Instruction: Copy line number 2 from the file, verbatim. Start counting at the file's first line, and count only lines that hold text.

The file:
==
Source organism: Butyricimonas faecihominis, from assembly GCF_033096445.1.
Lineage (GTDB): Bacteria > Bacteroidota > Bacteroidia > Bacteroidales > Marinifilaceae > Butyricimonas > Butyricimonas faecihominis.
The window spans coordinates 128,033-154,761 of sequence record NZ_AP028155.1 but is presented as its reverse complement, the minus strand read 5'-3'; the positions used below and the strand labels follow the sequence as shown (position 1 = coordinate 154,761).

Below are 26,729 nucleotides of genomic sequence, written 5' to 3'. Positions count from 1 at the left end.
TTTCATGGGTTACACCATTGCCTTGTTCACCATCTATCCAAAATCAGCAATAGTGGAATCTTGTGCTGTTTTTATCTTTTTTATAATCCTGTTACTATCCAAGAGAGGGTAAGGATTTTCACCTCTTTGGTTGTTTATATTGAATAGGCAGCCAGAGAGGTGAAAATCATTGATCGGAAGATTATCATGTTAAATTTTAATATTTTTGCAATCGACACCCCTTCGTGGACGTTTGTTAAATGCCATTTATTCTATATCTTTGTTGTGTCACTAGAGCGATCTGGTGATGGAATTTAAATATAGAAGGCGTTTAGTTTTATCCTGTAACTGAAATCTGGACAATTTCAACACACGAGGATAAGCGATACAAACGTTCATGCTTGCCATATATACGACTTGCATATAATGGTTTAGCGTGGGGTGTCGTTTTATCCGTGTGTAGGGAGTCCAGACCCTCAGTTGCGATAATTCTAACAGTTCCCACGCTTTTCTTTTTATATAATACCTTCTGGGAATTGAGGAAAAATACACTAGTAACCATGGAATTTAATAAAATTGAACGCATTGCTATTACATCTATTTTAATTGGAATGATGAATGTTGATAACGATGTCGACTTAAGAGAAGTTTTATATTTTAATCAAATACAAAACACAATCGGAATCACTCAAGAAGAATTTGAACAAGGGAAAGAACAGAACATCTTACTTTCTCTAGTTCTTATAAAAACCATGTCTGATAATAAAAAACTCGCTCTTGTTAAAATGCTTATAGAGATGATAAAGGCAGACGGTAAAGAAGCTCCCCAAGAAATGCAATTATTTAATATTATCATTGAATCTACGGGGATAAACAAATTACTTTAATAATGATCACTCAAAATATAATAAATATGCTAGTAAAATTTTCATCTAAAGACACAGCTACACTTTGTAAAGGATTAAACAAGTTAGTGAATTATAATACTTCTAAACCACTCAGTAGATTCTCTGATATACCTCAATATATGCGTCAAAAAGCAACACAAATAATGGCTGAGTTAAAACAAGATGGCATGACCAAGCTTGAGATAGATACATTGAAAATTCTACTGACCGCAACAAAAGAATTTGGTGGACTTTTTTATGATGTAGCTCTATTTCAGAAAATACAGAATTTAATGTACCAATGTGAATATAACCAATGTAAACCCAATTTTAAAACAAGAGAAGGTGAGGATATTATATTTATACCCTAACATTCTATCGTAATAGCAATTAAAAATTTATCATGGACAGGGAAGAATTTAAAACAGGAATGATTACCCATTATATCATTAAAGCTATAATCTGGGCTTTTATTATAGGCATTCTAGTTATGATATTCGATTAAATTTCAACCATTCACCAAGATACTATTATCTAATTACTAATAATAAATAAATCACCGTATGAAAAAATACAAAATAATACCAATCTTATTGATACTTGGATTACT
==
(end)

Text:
Lineage (GTDB): Bacteria > Bacteroidota > Bacteroidia > Bacteroidales > Marinifilaceae > Butyricimonas > Butyricimonas faecihominis.